Andrew Myers is the associate director of communications for the Stanford University School of Engineering.

####

For more information, please click here

Contacts:
Andrew Myers
Associate Director of Communications
650.736.2245


Jamie Beckett
Director of Communications and Alumni Relations
650.736.2241

Copyright © Stanford School of Engineering

If you have a comment, please Contact us.

Issuers of news releases, not 7th Wave, Inc. or Nanotechnology Now, are solely responsible for the accuracy of the content.

Bookmark:
Delicious Digg Newsvine Google Yahoo Reddit Magnoliacom Furl Facebook

Related News Press

News and information

East China University of Science and Technology Purchases Nanonex Advanced Nanoimprint Tool NX-B200 July 30th, 2014

Watching Schrödinger's cat die (or come to life): Steering quantum evolution & using probes to conduct continuous error correction in quantum computers July 30th, 2014

From Narrow to Broad July 30th, 2014

FLAG-ERA and TNT2014 join efforts: Graphene Networking at its higher level in Barcelona: Encourage the participation in a joint transnational call July 30th, 2014

New Objective Focusing Nanopositioner from nPoint July 30th, 2014

Graphene

FLAG-ERA and TNT2014 join efforts: Graphene Networking at its higher level in Barcelona: Encourage the participation in a joint transnational call July 30th, 2014

Tough foam from tiny sheets: Rice University lab uses atom-thick materials to make ultralight foam July 29th, 2014

Silicene Labs Announces the Launch of Patent-Pending, 2D Materials Composite Index™ : The Initial 2D Materials Composite Index™ for Q2 2014 Is: 857.3; Founders Include World-Renowned Physicist and Seasoned Business and IP Professionals July 24th, 2014

Penn Study: Understanding Graphene’s Electrical Properties on an Atomic Level July 22nd, 2014

Laboratories

Stanford team achieves 'holy grail' of battery design: A stable lithium anode - Engineers use carbon nanospheres to protect lithium from the reactive and expansive problems that have restricted its use as an anode July 27th, 2014

NIST shows ultrasonically propelled nanorods spin dizzyingly fast July 22nd, 2014

Govt.-Legislation/Regulation/Funding/Policy

New imaging agent provides better picture of the gut July 30th, 2014

Watching Schrödinger's cat die (or come to life): Steering quantum evolution & using probes to conduct continuous error correction in quantum computers July 30th, 2014

Nature inspires a greener way to make colorful plastics July 30th, 2014

Tough foam from tiny sheets: Rice University lab uses atom-thick materials to make ultralight foam July 29th, 2014

Nanotubes/Buckyballs

SouthWest NanoTechnologies Names NanoSperse as A SWeNT Certified Compounder July 29th, 2014

A new way to make microstructured surfaces: Method can produce strong, lightweight materials with specific surface properties July 29th, 2014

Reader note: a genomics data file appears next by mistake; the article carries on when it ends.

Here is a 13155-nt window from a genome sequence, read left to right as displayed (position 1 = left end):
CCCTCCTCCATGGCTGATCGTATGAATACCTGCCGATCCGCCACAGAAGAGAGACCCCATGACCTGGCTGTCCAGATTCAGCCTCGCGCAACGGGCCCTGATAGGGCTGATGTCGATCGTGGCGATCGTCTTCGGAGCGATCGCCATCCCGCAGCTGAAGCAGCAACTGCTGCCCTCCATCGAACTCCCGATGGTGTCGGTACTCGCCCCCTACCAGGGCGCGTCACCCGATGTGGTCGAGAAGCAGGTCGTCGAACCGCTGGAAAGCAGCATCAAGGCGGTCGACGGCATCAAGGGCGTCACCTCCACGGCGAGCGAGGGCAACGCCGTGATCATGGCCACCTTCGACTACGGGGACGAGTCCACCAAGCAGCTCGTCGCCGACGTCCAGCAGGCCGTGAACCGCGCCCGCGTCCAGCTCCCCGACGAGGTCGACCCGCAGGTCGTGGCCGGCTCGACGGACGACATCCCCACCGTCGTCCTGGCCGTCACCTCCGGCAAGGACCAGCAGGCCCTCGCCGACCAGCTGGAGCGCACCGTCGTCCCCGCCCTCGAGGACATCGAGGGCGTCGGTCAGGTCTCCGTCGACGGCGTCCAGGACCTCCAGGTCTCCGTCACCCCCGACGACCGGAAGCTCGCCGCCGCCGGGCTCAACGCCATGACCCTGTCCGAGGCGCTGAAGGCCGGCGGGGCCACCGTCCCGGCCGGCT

UCF Nanotech Spinout Developing Revolutionary Battery Technology: Power the Next Generation of Electronics with Carbon July 23rd, 2014

University of Houston researchers create new method to draw molecules from live cells: Technique using magnetic nanomaterials offers promise for diagnosis, gene therapy July 17th, 2014

Discoveries

New imaging agent provides better picture of the gut July 30th, 2014

Watching Schrödinger's cat die (or come to life): Steering quantum evolution & using probes to conduct continuous error correction in quantum computers July 30th, 2014

From Narrow to Broad July 30th, 2014

A new way to make microstructured surfaces: Method can produce strong, lightweight materials with specific surface properties July 29th, 2014

Announcements

University of Manchester selects Anasys AFM-IR for coatings and corrosion research July 30th, 2014

Nature inspires a greener way to make colorful plastics July 30th, 2014

Analytical solutions from Malvern Instruments support University of Wisconsin-Milwaukee researchers in understanding environmental effects of nanomaterials July 30th, 2014

FEI Unveils New Solutions for Faster Time-to-Analysis in Metals Research July 30th, 2014

Military

New imaging agent provides better picture of the gut July 30th, 2014

Watching Schrödinger's cat die (or come to life): Steering quantum evolution & using probes to conduct continuous error correction in quantum computers July 30th, 2014

Tough foam from tiny sheets: Rice University lab uses atom-thick materials to make ultralight foam July 29th, 2014

A new way to make microstructured surfaces: Method can produce strong, lightweight materials with specific surface properties July 29th, 2014

Battery Technology/Capacitors/Generators/Piezoelectrics/Thermoelectrics

Tough foam from tiny sheets: Rice University lab uses atom-thick materials to make ultralight foam July 29th, 2014

Stanford team achieves 'holy grail' of battery design: A stable lithium anode - Engineers use carbon nanospheres to protect lithium from the reactive and expansive problems that have restricted its use as an anode July 27th, 2014

Nano-supercapacitors for electric cars July 25th, 2014

Compact Vibration Harvester Power Supply with Highest Efficiency Opens Door to “Fix-and-Forget” Sensor Nodes July 23rd, 2014

NanoNews-Digest
The latest news from around the world, FREE



  Premium Products
NanoNews-Custom
Only the news you want to read!
 Learn More
NanoTech-Transfer
University Technology Transfer & Patents
 Learn More
NanoStrategies
Full-service, expert consulting
 Learn More














ASP
Nanotechnology Now Featured Books




NNN

The Hunger Project







© Copyright 1999-2014 7th Wave, Inc. All Rights Reserved PRIVACY POLICY :: CONTACT US :: STATS :: SITE MAP :: ADVERTISE